Could sitting up straight ease depression?

Sitting down
Could it be as simple as sitting up? [Photo: Pexels]

Serious depression is no easy thing to recover from.

But for those dealing with a mild to moderate level of the common mental health condition, doing something as small as changing how you sit could help to alleviate symptoms.

According to researchers, people might feel less tired and more enthusiastic if they simply sit up straight.

The study, which is due to be published next month in the Journal of Behavior Therapy and Experimental Psychiatry, gathered 61 participants who described themselves as having mild to moderate depression.

They were then split into two groups and told to either sit in their usual position, or sit with straight backs – which involved holding one’s shoulders level and thinking about stretching the tops of their heads towards the ceiling while drawing their shoulder blades together and down.

Next, they were both asked to complete a series of stress-inducing tasks, such as giving a speech or counting backwards from 1,022 in steps of 13 while being monitored by the researchers.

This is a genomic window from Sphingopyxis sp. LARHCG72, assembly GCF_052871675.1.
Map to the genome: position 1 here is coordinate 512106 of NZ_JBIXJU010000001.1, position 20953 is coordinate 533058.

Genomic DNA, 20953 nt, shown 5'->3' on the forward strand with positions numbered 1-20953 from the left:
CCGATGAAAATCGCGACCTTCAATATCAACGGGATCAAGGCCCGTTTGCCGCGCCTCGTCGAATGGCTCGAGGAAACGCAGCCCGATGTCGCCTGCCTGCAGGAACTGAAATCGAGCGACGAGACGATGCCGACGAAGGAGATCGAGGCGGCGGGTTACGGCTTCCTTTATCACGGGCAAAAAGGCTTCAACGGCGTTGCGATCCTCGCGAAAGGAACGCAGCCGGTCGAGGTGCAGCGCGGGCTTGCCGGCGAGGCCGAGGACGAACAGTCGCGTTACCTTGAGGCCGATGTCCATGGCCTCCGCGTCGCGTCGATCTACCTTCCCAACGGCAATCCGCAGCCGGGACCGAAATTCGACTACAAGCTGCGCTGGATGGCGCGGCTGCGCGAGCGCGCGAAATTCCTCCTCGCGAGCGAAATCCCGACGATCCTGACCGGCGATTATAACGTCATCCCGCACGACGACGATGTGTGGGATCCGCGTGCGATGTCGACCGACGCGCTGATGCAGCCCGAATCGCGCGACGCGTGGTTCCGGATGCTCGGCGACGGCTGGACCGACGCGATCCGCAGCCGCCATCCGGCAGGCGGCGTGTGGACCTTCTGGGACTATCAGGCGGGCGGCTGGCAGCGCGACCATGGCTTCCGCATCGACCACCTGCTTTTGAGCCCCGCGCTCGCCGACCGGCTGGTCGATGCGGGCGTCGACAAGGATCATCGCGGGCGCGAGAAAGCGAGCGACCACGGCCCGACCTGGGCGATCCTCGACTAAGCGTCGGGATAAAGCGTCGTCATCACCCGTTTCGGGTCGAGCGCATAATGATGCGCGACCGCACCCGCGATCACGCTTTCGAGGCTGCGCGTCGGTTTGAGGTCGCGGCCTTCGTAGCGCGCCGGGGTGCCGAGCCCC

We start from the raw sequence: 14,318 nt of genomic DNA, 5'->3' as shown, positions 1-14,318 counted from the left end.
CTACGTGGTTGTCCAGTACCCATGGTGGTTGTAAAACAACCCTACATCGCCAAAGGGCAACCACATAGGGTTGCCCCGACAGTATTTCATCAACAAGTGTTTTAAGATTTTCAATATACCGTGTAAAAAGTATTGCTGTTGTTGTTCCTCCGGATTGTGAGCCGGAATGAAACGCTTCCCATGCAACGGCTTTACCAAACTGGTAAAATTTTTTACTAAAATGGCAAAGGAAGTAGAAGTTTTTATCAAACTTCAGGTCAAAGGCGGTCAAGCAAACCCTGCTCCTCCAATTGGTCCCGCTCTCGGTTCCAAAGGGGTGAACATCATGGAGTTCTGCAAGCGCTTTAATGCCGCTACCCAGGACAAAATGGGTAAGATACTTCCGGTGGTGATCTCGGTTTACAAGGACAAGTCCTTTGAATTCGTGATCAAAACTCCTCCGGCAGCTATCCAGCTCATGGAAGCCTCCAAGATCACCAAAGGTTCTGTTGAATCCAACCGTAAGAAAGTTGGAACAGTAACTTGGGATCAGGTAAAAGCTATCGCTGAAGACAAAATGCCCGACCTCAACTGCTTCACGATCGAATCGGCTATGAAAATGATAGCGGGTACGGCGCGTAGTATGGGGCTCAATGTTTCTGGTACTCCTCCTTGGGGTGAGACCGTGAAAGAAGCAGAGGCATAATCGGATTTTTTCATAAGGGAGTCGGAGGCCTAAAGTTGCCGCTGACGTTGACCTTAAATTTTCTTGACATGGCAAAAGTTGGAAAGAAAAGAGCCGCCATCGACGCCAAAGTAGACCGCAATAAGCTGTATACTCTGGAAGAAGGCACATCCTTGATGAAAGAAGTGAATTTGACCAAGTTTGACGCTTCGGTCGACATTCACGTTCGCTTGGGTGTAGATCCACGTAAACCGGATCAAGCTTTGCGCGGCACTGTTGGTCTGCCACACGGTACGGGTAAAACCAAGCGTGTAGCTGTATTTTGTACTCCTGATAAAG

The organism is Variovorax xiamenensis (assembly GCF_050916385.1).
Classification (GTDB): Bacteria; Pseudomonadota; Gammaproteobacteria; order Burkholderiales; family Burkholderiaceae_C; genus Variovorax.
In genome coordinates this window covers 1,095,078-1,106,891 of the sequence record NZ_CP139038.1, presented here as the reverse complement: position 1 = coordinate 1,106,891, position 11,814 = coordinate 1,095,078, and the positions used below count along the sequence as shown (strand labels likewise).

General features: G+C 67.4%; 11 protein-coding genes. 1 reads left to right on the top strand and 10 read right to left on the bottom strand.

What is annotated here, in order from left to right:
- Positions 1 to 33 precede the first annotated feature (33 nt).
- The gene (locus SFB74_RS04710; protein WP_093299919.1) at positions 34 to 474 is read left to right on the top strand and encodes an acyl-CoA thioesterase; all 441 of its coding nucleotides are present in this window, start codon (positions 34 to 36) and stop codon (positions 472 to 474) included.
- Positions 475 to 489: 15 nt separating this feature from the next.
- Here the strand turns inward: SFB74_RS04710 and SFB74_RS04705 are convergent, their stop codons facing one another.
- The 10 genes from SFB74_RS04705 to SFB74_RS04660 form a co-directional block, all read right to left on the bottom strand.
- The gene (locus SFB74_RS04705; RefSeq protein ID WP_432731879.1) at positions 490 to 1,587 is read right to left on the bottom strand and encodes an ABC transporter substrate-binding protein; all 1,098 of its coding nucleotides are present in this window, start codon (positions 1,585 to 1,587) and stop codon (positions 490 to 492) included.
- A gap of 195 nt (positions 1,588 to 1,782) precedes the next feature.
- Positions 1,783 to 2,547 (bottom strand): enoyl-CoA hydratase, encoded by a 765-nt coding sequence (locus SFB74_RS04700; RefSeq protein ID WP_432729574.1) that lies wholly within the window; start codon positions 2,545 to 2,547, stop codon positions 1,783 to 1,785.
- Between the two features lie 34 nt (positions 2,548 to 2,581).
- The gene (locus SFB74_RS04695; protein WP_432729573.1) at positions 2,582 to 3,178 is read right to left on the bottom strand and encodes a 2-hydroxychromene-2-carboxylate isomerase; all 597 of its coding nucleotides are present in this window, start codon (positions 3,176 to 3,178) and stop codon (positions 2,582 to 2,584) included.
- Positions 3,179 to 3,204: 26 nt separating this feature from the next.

Sitting down
Sitting up makes us feel ‘proud’, apparently [Photo: Pexels]

Interestingly, the group that sat with a good posture had “reduced their fatigue and increased their enthusiasm over a short time period, compared to individuals who sat in their usual posture”, according to co-author of the study Elizabeth Broadent from the University of Auckland.

Broadent explained to The Telegraph that sitting in this position can make one feel “proud”:

“Compared to sitting in a slumped position, sitting upright can make you feel more proud after a success, increase your persistence at an unsolvable task, and make you feel more confident in your thoughts,” she said.

Sitting down
The position involves drawing your shoulder blades together and down [Photo: Pexels]

She continued: “Research also suggests that sitting upright can make you feel more alert and enthusiastic, feel less fearful, and have higher self-esteem after a stressful task.”

Another fascinating thing is that the participants that sat upright spoke more total words during the stressful speech task and reduced how often they used first-person singular pronouns (‘I’ and ‘me’).

“This suggests that they had more energy, had less negative mood, and were less self-focused,” Broadent concluded.

Do you think sitting upright can make you feel more positive? Tweet us at @YahooStyleUK.

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